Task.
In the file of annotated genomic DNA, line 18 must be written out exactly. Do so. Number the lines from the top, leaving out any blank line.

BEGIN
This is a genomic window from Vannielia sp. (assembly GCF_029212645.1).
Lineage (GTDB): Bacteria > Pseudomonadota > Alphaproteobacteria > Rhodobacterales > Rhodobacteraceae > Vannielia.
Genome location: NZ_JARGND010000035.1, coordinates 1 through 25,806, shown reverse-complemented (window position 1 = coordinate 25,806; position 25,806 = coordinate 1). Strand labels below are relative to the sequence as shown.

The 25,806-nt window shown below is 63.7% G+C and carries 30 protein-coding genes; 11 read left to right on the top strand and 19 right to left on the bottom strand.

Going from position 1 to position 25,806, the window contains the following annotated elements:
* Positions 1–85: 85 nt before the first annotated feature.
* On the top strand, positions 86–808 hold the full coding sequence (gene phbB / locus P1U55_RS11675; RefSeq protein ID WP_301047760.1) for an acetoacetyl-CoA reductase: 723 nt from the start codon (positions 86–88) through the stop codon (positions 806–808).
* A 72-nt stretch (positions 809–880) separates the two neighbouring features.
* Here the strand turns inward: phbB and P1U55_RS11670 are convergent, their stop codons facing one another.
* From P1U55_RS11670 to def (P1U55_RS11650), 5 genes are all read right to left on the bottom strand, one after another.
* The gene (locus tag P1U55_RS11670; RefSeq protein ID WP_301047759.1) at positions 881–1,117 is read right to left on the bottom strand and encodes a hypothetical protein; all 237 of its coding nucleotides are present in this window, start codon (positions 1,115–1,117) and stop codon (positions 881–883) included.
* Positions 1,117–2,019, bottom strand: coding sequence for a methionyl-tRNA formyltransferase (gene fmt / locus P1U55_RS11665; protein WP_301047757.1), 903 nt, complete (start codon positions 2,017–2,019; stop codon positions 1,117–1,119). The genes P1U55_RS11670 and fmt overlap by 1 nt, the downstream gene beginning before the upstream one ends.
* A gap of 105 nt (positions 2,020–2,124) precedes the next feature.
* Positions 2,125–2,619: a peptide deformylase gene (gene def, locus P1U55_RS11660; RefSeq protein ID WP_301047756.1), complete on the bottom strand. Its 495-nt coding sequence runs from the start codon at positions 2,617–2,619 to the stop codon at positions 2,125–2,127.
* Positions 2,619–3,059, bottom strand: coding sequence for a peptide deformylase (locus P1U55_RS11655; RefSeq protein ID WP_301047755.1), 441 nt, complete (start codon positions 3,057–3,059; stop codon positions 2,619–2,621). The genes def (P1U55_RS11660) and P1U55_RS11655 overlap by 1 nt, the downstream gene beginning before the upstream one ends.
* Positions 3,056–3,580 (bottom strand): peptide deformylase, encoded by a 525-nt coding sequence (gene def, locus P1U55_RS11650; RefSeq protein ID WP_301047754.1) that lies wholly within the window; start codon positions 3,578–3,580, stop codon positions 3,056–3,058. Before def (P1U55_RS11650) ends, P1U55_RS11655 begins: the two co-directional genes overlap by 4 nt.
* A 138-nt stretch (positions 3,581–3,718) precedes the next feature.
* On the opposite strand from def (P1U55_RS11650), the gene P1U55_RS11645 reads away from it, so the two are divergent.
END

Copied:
* On the opposite strand from def (P1U55_RS11650), the gene P1U55_RS11645 reads away from it, so the two are divergent.